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Google takes aim at Wikipedia with paid alternative
Category: Google Adsense
Google hopes to knock Wikipedia off its perch as the pre-eminent "community encyclopaedia" by releasing its own compendium of articles about every possible topic.
The search giant today released Knol, a service which encourages any user to write articles as an "expert" on any subject - from fly-fishing to Byzantine architecture or even how to install a sink.
There is no vetting process, although readers can rate articles - as they can rank stories on the "social news" service Digg. Authors can also elect to have advertising on their articles, and share in the revenue from the adverts, which will be placed by Google's ad-serving platform, AdSense.
Unlike Wikipedia, readers will not be free to edit articles, though the ranking system will mean that those 'knols' which are popular will fare better in searches conducted on the Knol home page. Knol entries will also appear in regular Google searches, but their ranking will be determined in the usual way - according to how many other web pages link to them.
A source close to Google said the service was not designed to be a Wikipedia-killer. A better way to think of it would be as a platform for pages more like blogs, the source said, but instead of being updated all the time, the entries were a chance for publishers to share their expertise.
Internet experts said the service was unlikely to compete with Wikipedia - which now contains more than seven million articles in 200 languages - because it would be a platform for opinion, rather than factual content.
Whereas on Wikipedia, multiple anonymous writers help to create a single entry on dinosaurs, say, on Knol, several "dinosaur experts" could each contribute an entry and vie to create the most popular dinosaur page, entitling them to a greater share of dinosaur-related advertising revenue.
Knol is, however, likely to attract some users from similar services such as Squidoo, which has the slogan "Everyone's an expert on something" and is visited by six million people a month, and Videojug, a similarly themed service based on video content, which has two million visitors.
"There's a lot of competition in this area, because there's generally a lot of interest in creating content - we've seen that with blogging," Rebecca Jennings, an analyst with Forrester, said. "Knol is unlikely to be a Wikipedia killer, though, because it uses very different tools, but it will appeal to people who are passionate about a topic and want to get their opinions out there."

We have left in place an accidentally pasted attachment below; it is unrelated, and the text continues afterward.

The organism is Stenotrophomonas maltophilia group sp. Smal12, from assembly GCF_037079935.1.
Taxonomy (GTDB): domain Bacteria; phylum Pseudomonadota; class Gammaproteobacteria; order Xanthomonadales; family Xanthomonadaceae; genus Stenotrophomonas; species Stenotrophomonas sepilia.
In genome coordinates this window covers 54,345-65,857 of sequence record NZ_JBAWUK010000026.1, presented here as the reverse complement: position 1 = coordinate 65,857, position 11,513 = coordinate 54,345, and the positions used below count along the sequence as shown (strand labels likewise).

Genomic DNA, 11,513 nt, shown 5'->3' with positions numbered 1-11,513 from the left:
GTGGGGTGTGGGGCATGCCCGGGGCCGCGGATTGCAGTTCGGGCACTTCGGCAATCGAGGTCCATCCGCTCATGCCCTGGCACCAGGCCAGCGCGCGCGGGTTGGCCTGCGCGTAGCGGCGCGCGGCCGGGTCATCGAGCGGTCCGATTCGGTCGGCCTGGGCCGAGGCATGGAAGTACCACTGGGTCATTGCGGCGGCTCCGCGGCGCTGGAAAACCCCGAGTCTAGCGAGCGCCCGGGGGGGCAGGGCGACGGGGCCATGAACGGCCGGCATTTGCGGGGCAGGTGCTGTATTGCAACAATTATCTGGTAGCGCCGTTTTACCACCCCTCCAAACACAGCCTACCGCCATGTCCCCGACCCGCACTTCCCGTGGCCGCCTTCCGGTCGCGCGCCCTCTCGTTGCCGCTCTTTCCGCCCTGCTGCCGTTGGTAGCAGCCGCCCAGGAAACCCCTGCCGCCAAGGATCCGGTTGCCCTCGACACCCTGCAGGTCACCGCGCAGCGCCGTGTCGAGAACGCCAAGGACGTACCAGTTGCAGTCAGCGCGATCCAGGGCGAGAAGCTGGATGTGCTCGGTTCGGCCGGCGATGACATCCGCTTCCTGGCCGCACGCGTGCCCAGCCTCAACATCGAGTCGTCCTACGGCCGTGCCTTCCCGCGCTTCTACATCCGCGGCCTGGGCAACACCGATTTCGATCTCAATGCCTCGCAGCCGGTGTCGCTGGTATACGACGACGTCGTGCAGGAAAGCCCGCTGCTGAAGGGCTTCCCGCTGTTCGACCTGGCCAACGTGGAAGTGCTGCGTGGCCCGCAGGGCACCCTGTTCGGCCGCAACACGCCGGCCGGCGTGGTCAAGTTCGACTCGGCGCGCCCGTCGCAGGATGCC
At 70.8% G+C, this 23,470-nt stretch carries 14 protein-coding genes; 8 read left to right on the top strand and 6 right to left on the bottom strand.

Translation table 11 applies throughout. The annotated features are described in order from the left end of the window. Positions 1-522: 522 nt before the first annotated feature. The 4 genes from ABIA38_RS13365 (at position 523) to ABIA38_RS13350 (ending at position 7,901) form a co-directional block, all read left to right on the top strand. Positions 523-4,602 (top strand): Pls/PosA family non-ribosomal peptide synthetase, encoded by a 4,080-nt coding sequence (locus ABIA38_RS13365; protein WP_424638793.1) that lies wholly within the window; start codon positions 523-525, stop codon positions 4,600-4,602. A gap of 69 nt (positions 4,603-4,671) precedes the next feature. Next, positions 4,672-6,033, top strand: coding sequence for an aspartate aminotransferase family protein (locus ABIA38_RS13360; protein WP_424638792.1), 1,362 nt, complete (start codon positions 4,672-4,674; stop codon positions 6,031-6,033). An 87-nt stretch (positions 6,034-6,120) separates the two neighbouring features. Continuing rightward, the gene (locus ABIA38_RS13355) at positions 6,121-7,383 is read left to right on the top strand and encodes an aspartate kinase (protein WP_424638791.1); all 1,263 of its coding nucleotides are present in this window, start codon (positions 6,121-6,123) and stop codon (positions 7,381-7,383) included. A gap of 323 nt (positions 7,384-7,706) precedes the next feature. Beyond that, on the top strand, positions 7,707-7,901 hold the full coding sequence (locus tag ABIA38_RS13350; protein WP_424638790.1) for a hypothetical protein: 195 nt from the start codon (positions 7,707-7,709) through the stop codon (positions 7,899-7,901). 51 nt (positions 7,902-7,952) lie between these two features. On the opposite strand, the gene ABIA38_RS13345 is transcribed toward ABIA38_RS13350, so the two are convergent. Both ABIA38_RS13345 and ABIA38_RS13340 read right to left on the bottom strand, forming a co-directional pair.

Ms Jennings added that the service may ultimately be of greater interest to publishers keen to make money from their articles, because they would not be forced to pay what was effectively a "middle man" fee to competing share-your-expertise sites, many of which rely on Google's Ad Sense program to place their adverts.
Wikipedia, which has more than 250 million visitors a month, according to comScore, is run by a charity and has never accepted advertising.
Wikipedia has grown rapidly to become the most popular encyclopaedia on the web, and is often cited as a reference, but of late it has been challenged by those who oppose the growing power of "amateur experts".
In September last year, one of Wikipedia's co-founders, Larry Sanger launched a rival service called Citizendium, which will solicit material from the public but will be edited by experts.
The idea that "open collaborative projects" could replace the work of professional individuals was "an extraordinary popular delusion," one of Citizendium's backers said.
-Separately, Google was today reported to be in final negotiations to buy Digg, the social news service, for about $200 million.
According to a report on TechCrunch, the influential technology blog, the companies have reportedly signed a letter of intent that would make Digg part of Google News, a service that aggregates various news sources by topic area.
Digg, a Silicon Valley company, helped pioneer a social ranking system for news, where stories achieved higher prominence on the Digg site the more people voted for them.
Google declined to comment on the report.